Included on our imagined list of lost places is the Republican Hill Climb. This elegant stairway was designed to reach higher than the hill. Its grand qualities were meant to be enjoyed for their own sake. And for half-a-century they were. The climb’s design involved three half-block sections. Each was comprised of two single stairways and one double, or branching staircase that circumvented a curving wall.
This view looks east from Eastlake Ave. N. The two men in the scene have apparently chosen to take the northern side of the hill climb’s first set of branching stairs. They might then have continued on another half block to Melrose Ave., which is just beyond the second curving wall. The very top of the steps is a half block beyond that, and, on the horizon, a third wall that marks it can be seen, barely, just above the second wall. (This top one-third of the Republican Hill Climb is still intact and in use.)
The Republican Hill Climb was approved “as built” by the Board of Public Works on February 25, 1910. This photograph was probably taken soon after that. The landscaping here is still nascent. Fifty years later, the Times published a different photo (not included here). It reveals that in its last days this Republican Hill Climb was pleasantly crowded by tall trees and bushes. The Times caption stated simply, “This stairway will be torn out when the freeway grading begins.”
Of course, that “dream road” not only ended the steps from Eastlake but also sacrificed a very invigorating connection between two neighborhoods, Cascade below and Capitol Hill above. But, as City Engineer R. W. Finke explained in 1952, soon after this freeway route was proposed, “Freeway traffic moves at relatively high speed without interference from cross-movements…Pedestrians, who are a constant hazard to city driving, are entirely removed.” Pedestrians and much else.
At the northwest corner of Eastlake Ave. and Republican Street this delightful but mildly anachronistic residence survived until 1961 when big changes across Eastlake – the construction of the Seattle Freeway – razed it for a three story commercial structure that was for years home to the Fishing and Hunting News.
When it was built in 1890 this steep-roofed Victorian was but one of the 2160 structures raised in Seattle during that first full boom year following the city’s “Great Fire” of 1889. Far to the north of the burned business district the Cascade Neighborhood home was “already somewhat retardataire for its time.” That description is from Dennis Andersen, one of Seattle’s more productive architectural historians.
Andersen first discovered this photograph in the 1970s when the then still young scholar took care of the University of Washington Library’s collections of historical photography and architectural ephemera. It is one of several photographs held there that were recorded (ca.1911) along Eastlake Avenue by James P. Lee — for many years the Seattle Department of Public Works photographer of choice.
The historian’s “retardataire” remark refers principally to the ornamental parts of the structure, it fanciful roof crest and the beautified bargeboards of its steep corner gable. (We see from the photo below taken of its rear façade as late as the 1950s that those wheels with spokes were attached there as well.)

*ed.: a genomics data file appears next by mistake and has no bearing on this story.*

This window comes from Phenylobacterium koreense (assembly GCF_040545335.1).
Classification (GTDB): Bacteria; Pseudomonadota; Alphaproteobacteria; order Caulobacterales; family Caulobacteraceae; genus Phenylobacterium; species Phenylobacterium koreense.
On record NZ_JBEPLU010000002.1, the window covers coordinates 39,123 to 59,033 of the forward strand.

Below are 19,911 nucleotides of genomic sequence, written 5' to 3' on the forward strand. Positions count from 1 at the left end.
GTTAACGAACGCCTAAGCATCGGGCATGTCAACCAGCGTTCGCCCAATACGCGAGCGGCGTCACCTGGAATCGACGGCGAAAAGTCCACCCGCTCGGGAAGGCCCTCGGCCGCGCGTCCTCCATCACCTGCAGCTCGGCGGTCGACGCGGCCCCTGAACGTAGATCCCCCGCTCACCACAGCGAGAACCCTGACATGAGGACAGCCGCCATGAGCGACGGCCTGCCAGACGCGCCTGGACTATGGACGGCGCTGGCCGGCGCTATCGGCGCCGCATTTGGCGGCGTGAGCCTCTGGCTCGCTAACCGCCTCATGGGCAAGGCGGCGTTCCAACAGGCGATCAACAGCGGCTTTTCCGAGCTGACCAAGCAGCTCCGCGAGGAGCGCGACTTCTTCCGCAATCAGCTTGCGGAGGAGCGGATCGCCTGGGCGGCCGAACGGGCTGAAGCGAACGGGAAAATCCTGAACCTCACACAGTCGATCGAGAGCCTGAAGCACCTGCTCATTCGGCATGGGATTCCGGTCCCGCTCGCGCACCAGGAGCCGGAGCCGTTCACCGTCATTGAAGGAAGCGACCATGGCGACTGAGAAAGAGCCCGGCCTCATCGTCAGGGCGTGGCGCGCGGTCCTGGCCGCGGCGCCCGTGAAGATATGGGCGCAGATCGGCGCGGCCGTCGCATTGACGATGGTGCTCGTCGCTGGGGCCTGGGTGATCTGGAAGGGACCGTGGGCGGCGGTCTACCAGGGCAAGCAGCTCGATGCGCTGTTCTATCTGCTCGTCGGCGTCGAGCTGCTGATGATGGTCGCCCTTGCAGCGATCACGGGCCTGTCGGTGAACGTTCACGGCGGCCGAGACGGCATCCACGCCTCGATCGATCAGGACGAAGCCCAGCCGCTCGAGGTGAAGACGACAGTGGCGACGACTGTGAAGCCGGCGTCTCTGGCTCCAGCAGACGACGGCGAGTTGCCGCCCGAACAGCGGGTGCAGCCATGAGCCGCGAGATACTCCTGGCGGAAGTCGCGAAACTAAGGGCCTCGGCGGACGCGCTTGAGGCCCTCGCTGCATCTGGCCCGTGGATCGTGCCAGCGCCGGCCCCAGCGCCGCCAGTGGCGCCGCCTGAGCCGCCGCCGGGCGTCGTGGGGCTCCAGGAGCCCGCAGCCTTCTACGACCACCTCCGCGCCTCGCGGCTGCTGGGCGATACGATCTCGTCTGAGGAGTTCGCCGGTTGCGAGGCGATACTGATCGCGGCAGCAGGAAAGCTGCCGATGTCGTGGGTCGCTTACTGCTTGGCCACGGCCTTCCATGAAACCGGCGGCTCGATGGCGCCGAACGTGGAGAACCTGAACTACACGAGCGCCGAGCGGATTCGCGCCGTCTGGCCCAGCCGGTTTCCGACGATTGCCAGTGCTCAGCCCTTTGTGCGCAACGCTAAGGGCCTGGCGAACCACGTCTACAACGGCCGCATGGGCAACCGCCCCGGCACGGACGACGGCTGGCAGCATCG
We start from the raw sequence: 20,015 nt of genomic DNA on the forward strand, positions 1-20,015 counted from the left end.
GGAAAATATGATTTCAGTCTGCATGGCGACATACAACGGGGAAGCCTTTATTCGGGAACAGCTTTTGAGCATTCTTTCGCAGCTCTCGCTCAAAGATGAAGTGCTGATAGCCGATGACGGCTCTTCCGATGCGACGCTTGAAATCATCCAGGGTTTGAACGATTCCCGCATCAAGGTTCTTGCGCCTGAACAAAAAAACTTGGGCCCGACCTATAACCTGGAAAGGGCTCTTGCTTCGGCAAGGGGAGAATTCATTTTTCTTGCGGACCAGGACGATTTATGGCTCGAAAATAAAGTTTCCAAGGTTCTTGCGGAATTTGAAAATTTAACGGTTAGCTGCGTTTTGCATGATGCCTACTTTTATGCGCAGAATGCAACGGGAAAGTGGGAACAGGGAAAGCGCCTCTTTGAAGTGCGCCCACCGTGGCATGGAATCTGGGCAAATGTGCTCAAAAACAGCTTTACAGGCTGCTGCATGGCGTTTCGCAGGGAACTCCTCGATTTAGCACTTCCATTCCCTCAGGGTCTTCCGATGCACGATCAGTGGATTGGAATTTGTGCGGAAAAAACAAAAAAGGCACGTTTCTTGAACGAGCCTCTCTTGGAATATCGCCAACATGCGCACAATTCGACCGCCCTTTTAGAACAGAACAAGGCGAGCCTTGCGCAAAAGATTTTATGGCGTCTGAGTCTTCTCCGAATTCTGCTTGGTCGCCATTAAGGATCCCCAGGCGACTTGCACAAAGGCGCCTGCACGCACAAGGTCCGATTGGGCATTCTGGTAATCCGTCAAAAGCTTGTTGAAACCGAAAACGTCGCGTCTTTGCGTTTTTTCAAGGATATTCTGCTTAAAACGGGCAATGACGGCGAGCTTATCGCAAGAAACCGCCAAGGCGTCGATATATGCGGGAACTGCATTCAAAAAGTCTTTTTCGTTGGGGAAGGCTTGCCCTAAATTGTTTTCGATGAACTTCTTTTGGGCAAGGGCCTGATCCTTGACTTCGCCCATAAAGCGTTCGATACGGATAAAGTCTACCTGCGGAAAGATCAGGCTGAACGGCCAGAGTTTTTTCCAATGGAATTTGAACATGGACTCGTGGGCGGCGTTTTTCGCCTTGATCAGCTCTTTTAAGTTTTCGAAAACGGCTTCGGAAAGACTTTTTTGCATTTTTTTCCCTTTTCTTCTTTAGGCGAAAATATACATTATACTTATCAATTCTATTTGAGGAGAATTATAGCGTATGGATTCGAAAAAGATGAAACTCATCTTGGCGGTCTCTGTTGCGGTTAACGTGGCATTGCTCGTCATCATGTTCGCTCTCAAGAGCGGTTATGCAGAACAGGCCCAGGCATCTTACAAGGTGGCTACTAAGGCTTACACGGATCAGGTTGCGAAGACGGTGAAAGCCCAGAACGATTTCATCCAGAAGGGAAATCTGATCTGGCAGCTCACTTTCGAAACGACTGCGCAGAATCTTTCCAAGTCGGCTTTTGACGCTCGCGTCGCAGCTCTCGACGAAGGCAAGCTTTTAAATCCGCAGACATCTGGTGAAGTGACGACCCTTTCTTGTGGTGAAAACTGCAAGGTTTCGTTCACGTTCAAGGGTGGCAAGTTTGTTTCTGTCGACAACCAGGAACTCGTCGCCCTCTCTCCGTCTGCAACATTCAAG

Andersen both reflects and laments. “It looks like a pattern book house to me and really more at home in the 1870s or early 1880s. Also the protruding corner bay is an unusual feature that may have been added to enliven the design a bit. It’s a great photograph of a house that we are sorry to see is gone.”
Werner Leggenhager took his photograph of the Moscow Restaurant at 7365 Lakeview Blvd. E. in the mid-1950s. He looks to the west. With the construction of the Seattle Freeway (I-5) here in the early 1960s, Lakeview Blvd was routed on a high bridge that crosses above I-5 and offers one of the few accesses to Capitol Hill.
The MOSCOW RESTAURANT on LAKEVIEW
For more than 35 years the Moscow Restaurant was a fixture for the Russian-American community that settled in the Cascade and Eastlake corridor on the western slope of Capitol Hill. In 1923 it opened to the aromas of borsht, beef stroganoff, jellied pigs’ feet, Turkish coffee and Russian pancakes.
In 1923 and 1924 a tide of White Russians who had fought the Bolsheviks after the 1917 Russian revolution landed on the West Coast of the United States. Among them was Prince Riza Kuli Mirza, who painted a fresco of a Russian winter on a wall in the restaurant. Jacob Elshin, another soldier artist connected with the Imperial Russian Guard, designed the fanciful exterior as a candy house from a popular Russian fairy tale. Elshin soon opened a studio by producing hand-painted greeting cards, stage scenery, religious icons and an occasional oil painting. In the late 1930s while Elshin was painting murals commissioned by the Works Progress Administration for libraries in Renton and the University District, the original owners of the restaurant sold it to Nicholas and Marie Gorn.
In 1958 Seattle Times columnist John Reddin visited the restaurant to share in the Gorns’ plight: the coming Seattle freeway. Nicholas Gorn asked, “How can we ever replace this atmosphere which is so vital to our business?” Of course, they could not. By the time Gorn and Elshin lost their candy house to the freeway, the artist was one of the better known painters in Seattle.
(First appeared in Pacific, Oct. 12, 1986)
The Cascade neighborhood, squeezed in between Fairview Avenue North and -Interstate 5, is not the quiet, working-class district it once was. Neither is one of its most distinctive landmarks – the St. Demetrios Greek Orthodox Church at the southeast corner of Yale Avenue and Thomas Street – the stately structure it used to be.
Dedicated on Nov. 21, 1921, around the time the historic photo was taken, St. Demetrios was built partly with donations by communicants who worked in nearby Greek restaurants. The sanctuary cost around $50,000 – about the same amount the Overall Laundry Service paid for the building in 1963 when the congregation moved to its dazzlingly modern Byzantine house of worship on Boyer Street. The Cascade neighborhood’s fortunes have fared little better. Light industry and businesses have encroached on the community, filling it with warehouses, parking lots and truck traffic.